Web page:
I survived the anesthesia but came out quite groggy. I recall being able to hear the nurses handing me over as a status post left salipgooopherectomy, and soon after everything, I blacked out again. Recalling this detail was the last thing I wanted to hear regarding my operation. I recall being able to comprehend my surroundings the next morning when I saw my mom sitting by my side and smiling. It seemed like a new morning and I felt quite new, to say the least. The operative details carried little meaning then and I was relieved that I made it through. My consultant colleague came and briefed me about the findings and how lucky she thought I was to escape any ureteric injury or life saving hysterectomy as I had bled nearly a liter overall. She prescribed me OCPs to keep the spots quiescent, but because of some nasty headaches in the past that I had experienced with OCPs, I was reintroduced to my old friends, NSAIDs, again. Ever since this surgery, I haven’t had much of an encounter with them—though occasionally I do need their help. But the most remarkable outcome was my defecations becoming pain-free and my urine stream getting aligned. I had lost a considerable amount of weight since surgery, probably the water weight wearing off, and I have kept abreast with a healthy lifestyle.
My endometriosis surgery did wonders for me in many ways. I overcame my fear of surgical procedures (on myself) and underwent a total thyroidectomy the same year, as I had uncontrolled thyroid status on medical treatment and was avoiding radioactive treatment. I have remained sero-negative for any serum markers or antibodies, despite having autoimmune conditions like endometriosis, Grave’s disease and later, a diagnosis of fibromyalgia syndrome (FMS).
In 2019, I had suffered sudden bilateral greater trochanteric bursitis as well as gluteal medius tendonitis and was forced to be on crutches for a period of six months, during which I received steroid treatment and physiotherapy and had to keep working and travelling for exams and workshops. At one point, I thought it was my endometriosis that had woken up and somehow eroded my nerves to cause this kind of inflammatory cascade. As I expected, the pain was due to my FMS and corrective posture requirements.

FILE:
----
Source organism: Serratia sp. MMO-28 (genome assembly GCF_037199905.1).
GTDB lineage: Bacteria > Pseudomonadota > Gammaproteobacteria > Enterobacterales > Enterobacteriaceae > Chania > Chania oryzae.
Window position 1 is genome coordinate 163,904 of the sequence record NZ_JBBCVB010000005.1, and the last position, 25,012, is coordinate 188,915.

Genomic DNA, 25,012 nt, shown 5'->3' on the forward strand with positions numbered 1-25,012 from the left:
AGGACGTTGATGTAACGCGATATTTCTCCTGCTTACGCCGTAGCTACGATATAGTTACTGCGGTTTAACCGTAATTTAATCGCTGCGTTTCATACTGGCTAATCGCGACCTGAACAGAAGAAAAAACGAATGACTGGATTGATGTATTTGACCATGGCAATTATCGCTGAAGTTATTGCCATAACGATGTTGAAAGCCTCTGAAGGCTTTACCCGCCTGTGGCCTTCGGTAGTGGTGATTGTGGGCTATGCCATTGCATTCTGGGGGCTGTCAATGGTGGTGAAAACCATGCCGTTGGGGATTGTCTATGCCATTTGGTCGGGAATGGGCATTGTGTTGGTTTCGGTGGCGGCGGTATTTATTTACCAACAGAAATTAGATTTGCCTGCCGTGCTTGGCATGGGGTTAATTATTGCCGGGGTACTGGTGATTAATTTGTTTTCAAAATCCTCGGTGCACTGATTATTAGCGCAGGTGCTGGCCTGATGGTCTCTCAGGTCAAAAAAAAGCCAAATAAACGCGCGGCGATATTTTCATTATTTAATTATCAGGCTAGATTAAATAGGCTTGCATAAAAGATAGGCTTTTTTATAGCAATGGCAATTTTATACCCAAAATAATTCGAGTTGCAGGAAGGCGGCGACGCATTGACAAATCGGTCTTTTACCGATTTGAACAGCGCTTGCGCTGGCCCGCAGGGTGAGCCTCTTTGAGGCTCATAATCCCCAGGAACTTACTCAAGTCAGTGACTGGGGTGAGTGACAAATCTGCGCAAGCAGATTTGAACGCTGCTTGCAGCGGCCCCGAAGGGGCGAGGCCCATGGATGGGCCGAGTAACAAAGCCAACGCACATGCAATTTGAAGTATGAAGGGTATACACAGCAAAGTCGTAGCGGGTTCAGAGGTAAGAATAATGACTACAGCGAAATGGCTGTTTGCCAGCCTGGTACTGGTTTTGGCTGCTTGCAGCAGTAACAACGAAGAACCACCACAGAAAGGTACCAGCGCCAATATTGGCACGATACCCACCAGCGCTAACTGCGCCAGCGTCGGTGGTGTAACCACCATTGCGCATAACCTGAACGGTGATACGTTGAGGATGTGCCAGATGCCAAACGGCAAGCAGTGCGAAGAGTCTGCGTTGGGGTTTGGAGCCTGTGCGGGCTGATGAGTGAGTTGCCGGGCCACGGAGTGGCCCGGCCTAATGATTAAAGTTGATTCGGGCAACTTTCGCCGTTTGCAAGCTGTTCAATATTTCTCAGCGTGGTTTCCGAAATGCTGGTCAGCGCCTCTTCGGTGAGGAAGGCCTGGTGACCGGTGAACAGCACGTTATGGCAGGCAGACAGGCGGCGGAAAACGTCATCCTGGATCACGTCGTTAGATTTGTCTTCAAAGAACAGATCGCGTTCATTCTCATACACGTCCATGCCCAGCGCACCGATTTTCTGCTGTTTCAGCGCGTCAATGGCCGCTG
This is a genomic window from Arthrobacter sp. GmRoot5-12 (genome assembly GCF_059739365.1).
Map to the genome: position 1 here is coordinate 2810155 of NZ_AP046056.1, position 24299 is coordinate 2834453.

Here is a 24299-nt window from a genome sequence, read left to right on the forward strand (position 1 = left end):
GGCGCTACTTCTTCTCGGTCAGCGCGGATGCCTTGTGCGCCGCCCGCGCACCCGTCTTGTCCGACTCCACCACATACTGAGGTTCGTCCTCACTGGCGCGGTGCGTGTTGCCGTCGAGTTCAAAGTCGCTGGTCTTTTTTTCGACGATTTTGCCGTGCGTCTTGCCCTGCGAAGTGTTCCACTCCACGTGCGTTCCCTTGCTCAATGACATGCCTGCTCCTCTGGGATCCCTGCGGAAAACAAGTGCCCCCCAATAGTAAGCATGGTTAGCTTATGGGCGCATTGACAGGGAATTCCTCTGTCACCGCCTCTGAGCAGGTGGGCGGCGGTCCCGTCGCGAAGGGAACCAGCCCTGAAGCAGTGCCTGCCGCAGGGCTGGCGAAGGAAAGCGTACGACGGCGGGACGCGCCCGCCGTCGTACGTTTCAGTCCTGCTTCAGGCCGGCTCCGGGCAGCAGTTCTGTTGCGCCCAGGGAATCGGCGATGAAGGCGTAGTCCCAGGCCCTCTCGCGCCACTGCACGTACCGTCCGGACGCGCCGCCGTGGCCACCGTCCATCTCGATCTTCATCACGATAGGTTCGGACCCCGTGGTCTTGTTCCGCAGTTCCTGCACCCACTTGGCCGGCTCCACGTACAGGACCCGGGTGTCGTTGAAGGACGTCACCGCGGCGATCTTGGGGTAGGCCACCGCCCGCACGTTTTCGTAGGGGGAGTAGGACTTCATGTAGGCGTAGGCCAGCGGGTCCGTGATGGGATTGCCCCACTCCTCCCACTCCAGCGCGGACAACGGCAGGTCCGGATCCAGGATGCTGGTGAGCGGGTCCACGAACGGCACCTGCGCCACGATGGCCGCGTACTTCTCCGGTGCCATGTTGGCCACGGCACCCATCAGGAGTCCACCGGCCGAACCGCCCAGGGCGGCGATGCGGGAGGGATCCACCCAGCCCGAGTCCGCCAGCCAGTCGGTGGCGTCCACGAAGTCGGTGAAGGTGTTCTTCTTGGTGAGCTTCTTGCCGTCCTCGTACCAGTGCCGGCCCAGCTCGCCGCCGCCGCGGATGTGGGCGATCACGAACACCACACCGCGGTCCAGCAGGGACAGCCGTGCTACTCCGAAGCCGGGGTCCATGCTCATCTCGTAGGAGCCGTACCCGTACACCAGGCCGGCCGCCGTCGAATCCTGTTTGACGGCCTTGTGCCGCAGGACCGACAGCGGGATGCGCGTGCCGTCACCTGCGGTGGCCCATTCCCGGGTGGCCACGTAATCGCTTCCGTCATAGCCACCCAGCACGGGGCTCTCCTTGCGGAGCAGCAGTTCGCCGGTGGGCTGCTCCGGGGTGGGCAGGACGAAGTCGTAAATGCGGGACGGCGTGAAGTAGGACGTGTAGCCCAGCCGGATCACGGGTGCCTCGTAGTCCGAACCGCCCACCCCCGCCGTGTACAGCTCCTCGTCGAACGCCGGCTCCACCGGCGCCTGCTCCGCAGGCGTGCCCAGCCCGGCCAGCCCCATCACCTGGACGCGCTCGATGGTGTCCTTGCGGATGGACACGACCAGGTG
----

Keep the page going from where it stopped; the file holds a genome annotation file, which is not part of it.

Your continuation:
I have decided to give a voice to this unheard plethora of pains and sufferings that women go through right from adolescence. Being a mother of a pre-teen daughter, I am very aware of educating the evolving mind to understand their bodies, ask questions, raise concerns and educate the natural processes, rather than misleading people due to societal taboos. Having a special interest in adolescent gynecology, I see pubertal or teenage girls coming into my clinic, quite puzzled, and not knowing how to address their fears or concerns. Their mothers, meanwhile, would be more concerned about their daughters’ school grades and the peer pressure around them. All this needs to change. We need our girls to know their bodies and what’s supposed to happen and what’s not supposed to happen. At a 1 in 10 frequency, endometriosis doesn’t seem to be improving much. We as women can do better for ourselves. We need to speak up from the very start, and more importantly, we need to be heard and listened to and provided psychological security and trust.
Dr. Aneela Ambareen, MBBS, MRCOG, DOWH, FACOG, has a special interest in women’s health and mental health issues. Currently working as specialist gynecologist in the NHS in London UK, she is keen on patient safety and preventive medicine.
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*Patient stories submitted to EndoFound.org are the views of the patient and not necessarily those of the foundation. All testimonials are from real patients, and may not reflect the typical patient’s experience, and are not intended to represent or guarantee that anyone will achieve the same or similar results.